"Hey Professor Sandstead,  It was great to see you, I really enjoyed your lecture tonight and thank you for the DVD. I have to say that even though your Contemporary Art class was Friday mornings at 8am, it was one of my favorites and probably the last really good art history class that I've taken. Despite what you may think, I don't think it was possible to fall asleep in your class. I still remember the painting you said was what made you first love art. I believe it was impressionist, with 3 young girls and something to do with ribbons in the title. I also remember the one slide that I got wrong on the final exam.  So thanks for making my experience with art history a positive one.  After I took your class, I went on to study art in Florence for a year and then I transferred to Mason Gross School of the Arts at Rutgers University. I took a year off after I graduated and now I'm studying Wig and Makeup Art at the UNCSA."

"I so enjoyed your lecture last night! Your passion for art is quite apparent and you are a wonderful storyteller!  We are so pleased to have you in our area!"

"Great professor. really enjoyed class. just doesn't rely on book--brings in many different materials. you have to be in class and on time--which some students just can't get ahold of, but you know that he does has good reasons for his many rules like tardiness and truancy. Enthusiastic! Wow!"

"You have no idea how much I hate not to have been able to do the rest of your Met tours. I LOVED my experience there with you, and I was telling my wife that I wish I had an art history teacher in art  school a fraction of enthusiastic and animated as you.  You made me want to go back and dust of my books, if you ever are going do some sort of online class or online program let me know, please.  Thanks for an incredible experience."

"Thanks again for the great tour today at the Met. I think it's great and you do a fabulous job of being informative and entertaining! Can you please add me to your newsletter list? This all means so much to me. I wish I could go back to school to study art history - just not in the budget now. So your tours are extra special to me. Thank you!!"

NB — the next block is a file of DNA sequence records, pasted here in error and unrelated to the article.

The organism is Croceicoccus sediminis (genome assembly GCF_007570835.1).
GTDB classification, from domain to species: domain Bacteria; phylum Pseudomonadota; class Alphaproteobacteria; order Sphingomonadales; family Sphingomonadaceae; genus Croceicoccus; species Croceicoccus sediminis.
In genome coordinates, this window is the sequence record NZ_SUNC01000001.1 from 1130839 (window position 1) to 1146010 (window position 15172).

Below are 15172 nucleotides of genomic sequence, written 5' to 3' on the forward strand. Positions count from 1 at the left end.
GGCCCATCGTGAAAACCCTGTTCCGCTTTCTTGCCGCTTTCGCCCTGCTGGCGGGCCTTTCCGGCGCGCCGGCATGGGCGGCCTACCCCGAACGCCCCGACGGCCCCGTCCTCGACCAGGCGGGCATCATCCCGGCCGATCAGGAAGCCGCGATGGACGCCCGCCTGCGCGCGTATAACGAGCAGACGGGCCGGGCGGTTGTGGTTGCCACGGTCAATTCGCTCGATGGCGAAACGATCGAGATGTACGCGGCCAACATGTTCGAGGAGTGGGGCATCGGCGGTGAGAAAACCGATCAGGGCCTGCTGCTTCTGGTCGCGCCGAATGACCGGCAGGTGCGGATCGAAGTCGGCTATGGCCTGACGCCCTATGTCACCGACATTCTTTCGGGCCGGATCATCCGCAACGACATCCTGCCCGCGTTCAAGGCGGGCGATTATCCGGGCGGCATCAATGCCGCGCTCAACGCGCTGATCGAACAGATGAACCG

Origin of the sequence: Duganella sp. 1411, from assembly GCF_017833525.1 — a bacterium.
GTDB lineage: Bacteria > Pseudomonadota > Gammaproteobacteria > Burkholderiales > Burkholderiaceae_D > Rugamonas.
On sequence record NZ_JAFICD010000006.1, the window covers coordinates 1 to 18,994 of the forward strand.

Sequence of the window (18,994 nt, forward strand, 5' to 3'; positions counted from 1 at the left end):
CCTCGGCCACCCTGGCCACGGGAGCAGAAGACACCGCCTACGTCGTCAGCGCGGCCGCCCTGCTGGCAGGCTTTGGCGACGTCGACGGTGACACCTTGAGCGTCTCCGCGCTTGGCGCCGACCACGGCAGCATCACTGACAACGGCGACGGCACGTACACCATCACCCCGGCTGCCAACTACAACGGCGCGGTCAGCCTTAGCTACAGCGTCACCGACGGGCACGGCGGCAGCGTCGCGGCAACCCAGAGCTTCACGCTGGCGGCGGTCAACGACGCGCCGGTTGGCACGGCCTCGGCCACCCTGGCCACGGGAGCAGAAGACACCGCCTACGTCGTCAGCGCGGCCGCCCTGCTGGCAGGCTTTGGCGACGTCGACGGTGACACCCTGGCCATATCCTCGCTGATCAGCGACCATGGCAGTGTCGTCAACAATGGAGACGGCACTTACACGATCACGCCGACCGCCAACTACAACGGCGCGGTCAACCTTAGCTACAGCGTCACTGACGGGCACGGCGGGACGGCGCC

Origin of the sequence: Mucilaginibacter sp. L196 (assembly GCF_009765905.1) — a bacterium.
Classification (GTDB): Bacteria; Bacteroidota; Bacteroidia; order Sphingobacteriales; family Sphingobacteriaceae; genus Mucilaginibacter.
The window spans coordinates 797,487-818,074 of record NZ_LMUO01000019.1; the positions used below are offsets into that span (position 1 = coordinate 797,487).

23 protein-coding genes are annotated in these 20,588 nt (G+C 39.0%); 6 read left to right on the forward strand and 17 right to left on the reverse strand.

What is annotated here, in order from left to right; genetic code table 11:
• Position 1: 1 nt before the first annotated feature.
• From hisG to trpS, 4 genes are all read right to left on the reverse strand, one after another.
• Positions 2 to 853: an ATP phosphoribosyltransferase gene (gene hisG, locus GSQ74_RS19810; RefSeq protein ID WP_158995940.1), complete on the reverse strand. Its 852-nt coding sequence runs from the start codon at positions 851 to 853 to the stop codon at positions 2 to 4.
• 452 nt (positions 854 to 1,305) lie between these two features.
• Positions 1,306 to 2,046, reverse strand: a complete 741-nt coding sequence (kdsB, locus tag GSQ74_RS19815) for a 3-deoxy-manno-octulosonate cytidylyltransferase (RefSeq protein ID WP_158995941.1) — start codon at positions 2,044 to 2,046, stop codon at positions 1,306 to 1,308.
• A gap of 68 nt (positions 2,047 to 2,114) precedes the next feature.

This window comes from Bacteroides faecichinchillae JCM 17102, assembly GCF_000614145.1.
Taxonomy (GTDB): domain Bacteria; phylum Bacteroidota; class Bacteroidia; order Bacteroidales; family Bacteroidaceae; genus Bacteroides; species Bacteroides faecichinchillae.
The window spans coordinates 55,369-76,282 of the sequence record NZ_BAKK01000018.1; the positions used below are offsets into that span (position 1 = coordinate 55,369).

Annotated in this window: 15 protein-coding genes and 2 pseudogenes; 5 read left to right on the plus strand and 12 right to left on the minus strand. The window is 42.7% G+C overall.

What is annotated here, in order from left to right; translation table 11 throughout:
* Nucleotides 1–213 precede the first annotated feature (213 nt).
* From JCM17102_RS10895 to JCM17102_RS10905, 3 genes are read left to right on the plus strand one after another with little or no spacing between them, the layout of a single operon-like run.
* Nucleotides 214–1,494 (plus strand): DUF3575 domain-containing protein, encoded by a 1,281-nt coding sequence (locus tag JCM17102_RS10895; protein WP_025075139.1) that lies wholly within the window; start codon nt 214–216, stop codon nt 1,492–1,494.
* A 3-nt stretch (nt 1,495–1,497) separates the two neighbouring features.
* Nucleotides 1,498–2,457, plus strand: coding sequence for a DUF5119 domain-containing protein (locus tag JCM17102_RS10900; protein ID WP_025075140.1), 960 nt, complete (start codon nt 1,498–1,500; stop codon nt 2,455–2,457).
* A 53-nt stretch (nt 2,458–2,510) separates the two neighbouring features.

"I never E-mailed you to tell you how much I enjoyed the lecture tour you gave at the National Gallery of Art in DC a few weeks ago. I'm the one who discovered, thanks to your revelations of oil techniques, the connection between how a painting is approached and how serious music is composed--both in terms of thinking and the application of layers. I can't tell you how much my appreciation of art changed in that very instant. Beforehand I just saw art as a daub here and a daub there, eventually leading to a finished work. I had no idea that so much intent and composition went into each one, imbuing it with its own 'soul', if you will. I sincerely look forward to your next lecture at the Gallery. Thank you again so much!"

"Your class really helped me to understand Contemporary Art. I wasn't really into minimalism and post minimalism, but now that I understand it more I now can appreciate it and have grown to it. It really was a great class. Keep your teaching style as is cause it works."

"I had the pleasure of seeing you when you were here in Richmond. I just wanted to let you know how much I enjoyed your lecture. You speak with such passion!! I think we are losing that kind of passion in this world today. I could have listened to your lecture over again. I especially love your website. I just wanted you to know that after you spoke it really inspired me to look for more profound artwork for my home. I honestly had not picked artwork based on anything other than what I thought would look interesting in my house!! Let's just say I have gone mad!! In my entry way I now have two beautiful prints. The first is Bouguereau's Cupidon and the second is Thayer's Angel. I have always had such an affection for the depiction of angels. I love these images so much, especially the Thayer. I love the strength in her face. So basically I just wanted to say thank you for opening my eyes. I now look at art in a more thoughtful way, so again, thanks for that. I especially love the artwork on your website. You should keep taking those beautiful photographs, you have such an amazing talent. I hope to see you again if you ever come to Richmond."